Sunday, December 11, 2016

Superhero Media: Hancock

What the hell was this meant to be? No, really, what was the intent with this film? Is it an attempt to cash-in on the burgeoning Superhero film market? If so, the "angel" element is confusing and works against the theme. Is it just another Will Smith action vehicle? If so, the action is lacking and too much time is spent on character. There are some interesting elements and ideas in the film, but none are really capitalised on and the whole thing feels incomplete. Smith is pretty good in the role, but I cant help but feel that Jason Bateman would have been a more convincing drunk and a relationship between him and Charlize Theron's character could have opened up some fun little in-jokes to keep the lighter tone of the first act.

There are some great bits in the film, the bank robbery, the exploration of the commercialisation and monetising of a superhero and the convenience store hold-up are highly engaging, but feel disjointed from much of the narrative. I don't, for a second, object to the idea of a superhero narrative that centers around a romantic relationship, only that Hancock probably could have benefited from being more coherent across the board. If it was a romantic narrative, why not sideline the rebuilding of a life, or focus on the redemption and leave the romance for the next film? I never felt like I was watching a cohesive film, merely a series of ideas that had been thrown together.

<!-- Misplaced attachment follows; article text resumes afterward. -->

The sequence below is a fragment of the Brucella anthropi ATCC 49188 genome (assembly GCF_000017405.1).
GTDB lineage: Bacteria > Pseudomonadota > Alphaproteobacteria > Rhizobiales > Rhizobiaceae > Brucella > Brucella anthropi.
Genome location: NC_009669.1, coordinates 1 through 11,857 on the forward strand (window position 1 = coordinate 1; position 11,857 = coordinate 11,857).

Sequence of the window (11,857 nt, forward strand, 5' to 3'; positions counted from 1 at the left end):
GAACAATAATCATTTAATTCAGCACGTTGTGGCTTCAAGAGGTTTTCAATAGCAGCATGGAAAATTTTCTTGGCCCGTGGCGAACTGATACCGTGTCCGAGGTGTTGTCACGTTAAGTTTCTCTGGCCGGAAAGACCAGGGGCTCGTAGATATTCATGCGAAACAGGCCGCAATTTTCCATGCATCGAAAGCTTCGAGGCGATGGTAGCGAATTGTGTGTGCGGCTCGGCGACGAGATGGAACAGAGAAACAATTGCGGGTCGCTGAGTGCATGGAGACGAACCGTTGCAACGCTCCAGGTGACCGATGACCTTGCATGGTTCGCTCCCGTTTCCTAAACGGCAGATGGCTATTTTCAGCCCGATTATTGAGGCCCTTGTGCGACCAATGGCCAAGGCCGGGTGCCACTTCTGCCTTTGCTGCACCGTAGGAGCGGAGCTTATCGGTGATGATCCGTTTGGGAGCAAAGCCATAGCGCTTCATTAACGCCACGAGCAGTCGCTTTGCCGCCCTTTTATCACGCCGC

I know that Hancock has a devoted following, with spin-off comics, regular sequel teases and rumblings about Marvel and/or DC tie-ins, but I simply do not get it. The film is not unique enough to be overly interesting, the production is too good to be classed as cult cinema and yet too poor to be a true blockbuster. I'm simply at a loss with this one, it didn't make a lot of sense and just was not overly interesting; don't expect Hancock to turn up in an Ultimate Alliance game anytime soon.

1 comment:

  1. I know what you mean. To me it felt like two completely different films shown back to back as a double bill; one without an end, the other without a beginning.